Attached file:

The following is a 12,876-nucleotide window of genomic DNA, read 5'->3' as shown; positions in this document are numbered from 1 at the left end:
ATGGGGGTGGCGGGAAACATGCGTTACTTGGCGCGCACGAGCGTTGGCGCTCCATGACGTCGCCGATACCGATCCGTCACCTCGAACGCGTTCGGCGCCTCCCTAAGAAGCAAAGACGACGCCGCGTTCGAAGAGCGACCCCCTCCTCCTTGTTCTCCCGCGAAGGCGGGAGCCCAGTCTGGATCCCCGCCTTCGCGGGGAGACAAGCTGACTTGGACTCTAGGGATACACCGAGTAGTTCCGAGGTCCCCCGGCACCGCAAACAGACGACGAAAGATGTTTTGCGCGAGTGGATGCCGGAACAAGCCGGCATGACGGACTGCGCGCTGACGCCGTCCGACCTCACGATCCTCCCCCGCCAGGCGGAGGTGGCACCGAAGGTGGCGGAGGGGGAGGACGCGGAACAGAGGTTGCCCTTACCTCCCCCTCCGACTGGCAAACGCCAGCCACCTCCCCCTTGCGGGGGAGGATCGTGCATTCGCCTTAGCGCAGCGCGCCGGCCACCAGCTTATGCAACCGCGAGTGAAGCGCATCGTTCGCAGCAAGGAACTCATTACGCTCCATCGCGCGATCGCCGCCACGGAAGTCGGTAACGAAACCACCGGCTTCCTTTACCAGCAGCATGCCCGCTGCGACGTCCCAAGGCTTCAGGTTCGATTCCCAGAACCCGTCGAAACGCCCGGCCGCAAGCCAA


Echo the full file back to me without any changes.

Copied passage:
The following is a 12,876-nucleotide window of genomic DNA, read 5'->3' as shown; positions in this document are numbered from 1 at the left end:
ATGGGGGTGGCGGGAAACATGCGTTACTTGGCGCGCACGAGCGTTGGCGCTCCATGACGTCGCCGATACCGATCCGTCACCTCGAACGCGTTCGGCGCCTCCCTAAGAAGCAAAGACGACGCCGCGTTCGAAGAGCGACCCCCTCCTCCTTGTTCTCCCGCGAAGGCGGGAGCCCAGTCTGGATCCCCGCCTTCGCGGGGAGACAAGCTGACTTGGACTCTAGGGATACACCGAGTAGTTCCGAGGTCCCCCGGCACCGCAAACAGACGACGAAAGATGTTTTGCGCGAGTGGATGCCGGAACAAGCCGGCATGACGGACTGCGCGCTGACGCCGTCCGACCTCACGATCCTCCCCCGCCAGGCGGAGGTGGCACCGAAGGTGGCGGAGGGGGAGGACGCGGAACAGAGGTTGCCCTTACCTCCCCCTCCGACTGGCAAACGCCAGCCACCTCCCCCTTGCGGGGGAGGATCGTGCATTCGCCTTAGCGCAGCGCGCCGGCCACCAGCTTATGCAACCGCGAGTGAAGCGCATCGTTCGCAGCAAGGAACTCATTACGCTCCATCGCGCGATCGCCGCCACGGAAGTCGGTAACGAAACCACCGGCTTCCTTTACCAGCAGCATGCCCGCTGCGACGTCCCAAGGCTTCAGGTTCGATTCCCAGAACCCGTCGAAACGCCCGGCCGCAAGCCAA